More and more government agencies are taking advantage of document imaging to make their data more accessible. With a focus from the Obama administration on Open Government and FOIA, accessibility is a hot-topic.
The appeal for government agencies is largely due to the enormous volume of information that government agencies are responsible for managing. Every day, agencies accumulate a huge amount of data, much of it on paper. Whether we’re talking about the Environmental Protection Agency, the Internal Revenue Service, the Department of Health and Human Services – they are all constantly writing and updating files and records. On top of it, they need all of this data and information to provide services and fulfill their obligations to the public.
To make the most of this data, agencies need efficient management systems, and one of solution is digitization. With digitization, though, records can be stored electronically, making them far easier to search through and locate. Instead of having to dig through piles of boxes and tightly packed file cabinets, government employees can do a quick keyword search to find what they need. This makes the government run more efficiently, and information more accessible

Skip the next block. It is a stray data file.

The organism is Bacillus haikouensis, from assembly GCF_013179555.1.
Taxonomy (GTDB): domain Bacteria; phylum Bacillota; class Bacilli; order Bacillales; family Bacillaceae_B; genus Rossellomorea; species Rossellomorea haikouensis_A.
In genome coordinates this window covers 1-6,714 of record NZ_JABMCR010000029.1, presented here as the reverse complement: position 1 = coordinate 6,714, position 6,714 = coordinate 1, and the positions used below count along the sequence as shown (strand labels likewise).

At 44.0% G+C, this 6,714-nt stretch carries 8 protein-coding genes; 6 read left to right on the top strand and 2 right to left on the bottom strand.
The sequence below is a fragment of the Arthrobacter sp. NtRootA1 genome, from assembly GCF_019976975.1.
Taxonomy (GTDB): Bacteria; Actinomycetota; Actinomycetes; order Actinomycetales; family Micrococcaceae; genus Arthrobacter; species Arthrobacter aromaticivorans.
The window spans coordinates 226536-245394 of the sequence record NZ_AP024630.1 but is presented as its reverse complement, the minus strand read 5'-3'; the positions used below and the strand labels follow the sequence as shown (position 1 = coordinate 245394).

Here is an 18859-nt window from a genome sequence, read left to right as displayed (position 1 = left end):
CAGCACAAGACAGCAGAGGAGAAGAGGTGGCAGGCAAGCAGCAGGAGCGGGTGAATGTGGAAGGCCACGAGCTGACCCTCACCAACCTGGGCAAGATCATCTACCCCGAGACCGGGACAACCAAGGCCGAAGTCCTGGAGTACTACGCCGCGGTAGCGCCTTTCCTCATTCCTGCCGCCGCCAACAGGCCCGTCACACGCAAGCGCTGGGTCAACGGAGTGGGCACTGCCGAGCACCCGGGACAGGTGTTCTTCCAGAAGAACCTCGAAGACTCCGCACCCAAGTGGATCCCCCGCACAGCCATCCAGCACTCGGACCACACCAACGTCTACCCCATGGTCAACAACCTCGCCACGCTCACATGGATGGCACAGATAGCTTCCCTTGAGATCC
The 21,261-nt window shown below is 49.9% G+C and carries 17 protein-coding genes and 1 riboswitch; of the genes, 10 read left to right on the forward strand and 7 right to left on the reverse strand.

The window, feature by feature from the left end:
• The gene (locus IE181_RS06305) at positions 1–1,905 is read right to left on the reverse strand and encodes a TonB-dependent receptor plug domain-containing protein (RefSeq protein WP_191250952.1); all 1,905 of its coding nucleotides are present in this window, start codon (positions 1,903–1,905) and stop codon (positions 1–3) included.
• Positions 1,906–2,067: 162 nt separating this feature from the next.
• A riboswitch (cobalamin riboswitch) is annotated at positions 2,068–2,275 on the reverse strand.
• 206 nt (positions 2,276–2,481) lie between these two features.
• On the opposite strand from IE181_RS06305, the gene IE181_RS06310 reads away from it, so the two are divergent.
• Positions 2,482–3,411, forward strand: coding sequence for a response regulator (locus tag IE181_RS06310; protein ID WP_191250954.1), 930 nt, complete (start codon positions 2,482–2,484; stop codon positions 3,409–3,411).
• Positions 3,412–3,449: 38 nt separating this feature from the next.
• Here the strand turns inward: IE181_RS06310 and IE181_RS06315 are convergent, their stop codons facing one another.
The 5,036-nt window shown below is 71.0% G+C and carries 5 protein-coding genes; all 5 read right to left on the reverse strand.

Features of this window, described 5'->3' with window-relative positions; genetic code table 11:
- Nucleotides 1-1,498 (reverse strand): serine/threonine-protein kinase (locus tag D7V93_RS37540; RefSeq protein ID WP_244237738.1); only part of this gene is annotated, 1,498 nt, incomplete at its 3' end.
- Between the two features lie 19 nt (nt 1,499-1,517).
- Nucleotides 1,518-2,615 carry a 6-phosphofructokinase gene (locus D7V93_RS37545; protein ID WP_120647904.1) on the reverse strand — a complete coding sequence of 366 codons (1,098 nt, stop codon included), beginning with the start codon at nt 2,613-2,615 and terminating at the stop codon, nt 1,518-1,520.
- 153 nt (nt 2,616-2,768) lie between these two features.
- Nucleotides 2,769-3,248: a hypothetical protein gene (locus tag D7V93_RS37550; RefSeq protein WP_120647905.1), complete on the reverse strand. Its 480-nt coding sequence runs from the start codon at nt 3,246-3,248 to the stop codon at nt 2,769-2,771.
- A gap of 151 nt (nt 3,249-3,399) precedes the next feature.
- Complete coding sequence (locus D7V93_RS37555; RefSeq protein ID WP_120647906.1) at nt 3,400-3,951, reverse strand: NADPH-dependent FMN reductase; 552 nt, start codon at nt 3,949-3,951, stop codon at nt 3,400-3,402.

For example, think about how much of a hassle it is for you to go through your own personal records and receipts when filing taxes or anything of that sort. Now imagine that process on an exponentially larger scale.
Getting rid of your paper records can seem scary, but government agencies can have both, digitization of the most important documents, and retention of the original paper documents and deeper detail. Then, if a paper record is needed, it can be imaged on demand and sent over to the requestor.
In addition, digitizing only some documentation can make the costs associated with digitization less daunting.
We all wish we could have our cake and eat it too. With a smart digitization strategy you can do just that.